The Thud Experiment

November 16, 2009 at 2:32 pm 4 comments

This is, in my mind, a must-see video. I haven’t taken the time to sift through much of the comments or editorializing but the video itself is well worth watching. The thud experiment is not the only such attempt at seeing the system from the inside and through a critical eye. Perhaps the only way to truly do this is to be perceived as ill and regarded as a patient. As R. D. Laing has said, “If you’re interviewing a patient in a mental hospital ward and you have a key in your pocket to get out and the patient hasn’t, the gulf in power in possession is enormous.” Watch the whole thing, some parts will certainly stand out among others. I find 2:46 – 3:12 to be particularly telling

I’ve been unable to get into lengthy posts lately, so the ten or so of you who regularly follow this weblog haven’t had much to see. Anyone new to this place should take some time to look through some of the older posts. There really is some interesting stuff that isn’t too well covered in other venues.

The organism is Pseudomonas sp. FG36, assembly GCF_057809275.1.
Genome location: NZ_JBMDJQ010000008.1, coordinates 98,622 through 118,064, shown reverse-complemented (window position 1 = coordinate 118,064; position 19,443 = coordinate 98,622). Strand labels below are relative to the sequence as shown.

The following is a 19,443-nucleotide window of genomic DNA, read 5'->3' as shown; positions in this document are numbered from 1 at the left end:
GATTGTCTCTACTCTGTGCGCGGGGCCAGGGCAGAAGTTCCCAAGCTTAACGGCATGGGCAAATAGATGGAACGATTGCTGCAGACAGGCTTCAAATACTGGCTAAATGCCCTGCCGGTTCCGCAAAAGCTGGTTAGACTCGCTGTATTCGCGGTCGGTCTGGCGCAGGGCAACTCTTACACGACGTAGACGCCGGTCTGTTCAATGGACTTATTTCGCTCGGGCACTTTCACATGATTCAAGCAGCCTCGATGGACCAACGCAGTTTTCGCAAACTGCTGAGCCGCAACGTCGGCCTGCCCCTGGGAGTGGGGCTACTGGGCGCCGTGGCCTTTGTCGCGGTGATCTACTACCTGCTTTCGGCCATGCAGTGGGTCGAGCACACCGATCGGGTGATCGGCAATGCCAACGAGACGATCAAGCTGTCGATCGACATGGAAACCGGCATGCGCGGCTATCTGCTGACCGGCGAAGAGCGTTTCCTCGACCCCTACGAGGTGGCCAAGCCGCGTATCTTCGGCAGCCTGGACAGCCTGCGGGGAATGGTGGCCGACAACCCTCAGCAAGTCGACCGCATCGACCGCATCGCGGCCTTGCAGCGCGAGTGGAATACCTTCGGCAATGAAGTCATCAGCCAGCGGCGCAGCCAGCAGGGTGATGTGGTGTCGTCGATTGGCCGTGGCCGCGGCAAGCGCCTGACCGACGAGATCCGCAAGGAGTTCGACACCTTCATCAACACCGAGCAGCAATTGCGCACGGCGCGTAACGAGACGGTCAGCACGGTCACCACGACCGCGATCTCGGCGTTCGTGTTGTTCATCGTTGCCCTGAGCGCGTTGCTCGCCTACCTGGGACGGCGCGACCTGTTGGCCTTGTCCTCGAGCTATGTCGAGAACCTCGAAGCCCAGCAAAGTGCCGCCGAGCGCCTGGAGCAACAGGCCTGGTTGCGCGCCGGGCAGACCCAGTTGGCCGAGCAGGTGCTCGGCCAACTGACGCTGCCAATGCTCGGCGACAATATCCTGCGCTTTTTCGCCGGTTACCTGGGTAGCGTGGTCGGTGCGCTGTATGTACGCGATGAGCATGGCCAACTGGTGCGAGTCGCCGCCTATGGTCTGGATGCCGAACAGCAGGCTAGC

I hope to present some posts soon that are a little more directly from myself and less a commentary on things happening out in the world — specifically, my thoughts of and personal experiences with physical restraint in the school system and the concept of maladjustment.


Entry filed under: How far have we come?, Psychiatry. Tags: , , , , .

00:49 Abilify for Kids!


  • 1. bernays  |  November 24, 2009 at 9:55 pm

    This is your eleventh follower, who wishes you’d get on the stick.

    • 2. abellve  |  November 25, 2009 at 10:52 am

      Thanks, I wish I would to. It’s not for lack of trying.

  • 3. KHorn  |  November 24, 2009 at 10:57 pm

    I’m a little disappointed in myself that I hadn’t heard about this before. Definitely a good video. As I was watching it I did actually think about the possibility of the experimenters being committed and not being able to get released. And that’s what happened. That’s the stuff of horror movies, man.

    • 4. abellve  |  November 25, 2009 at 10:55 am

      Exactly, and the stuff of horror movies should never be deemed care. It was particularly eerie when he said, about pretending to be sick but improving, “It was an affirmation of their view of me.”


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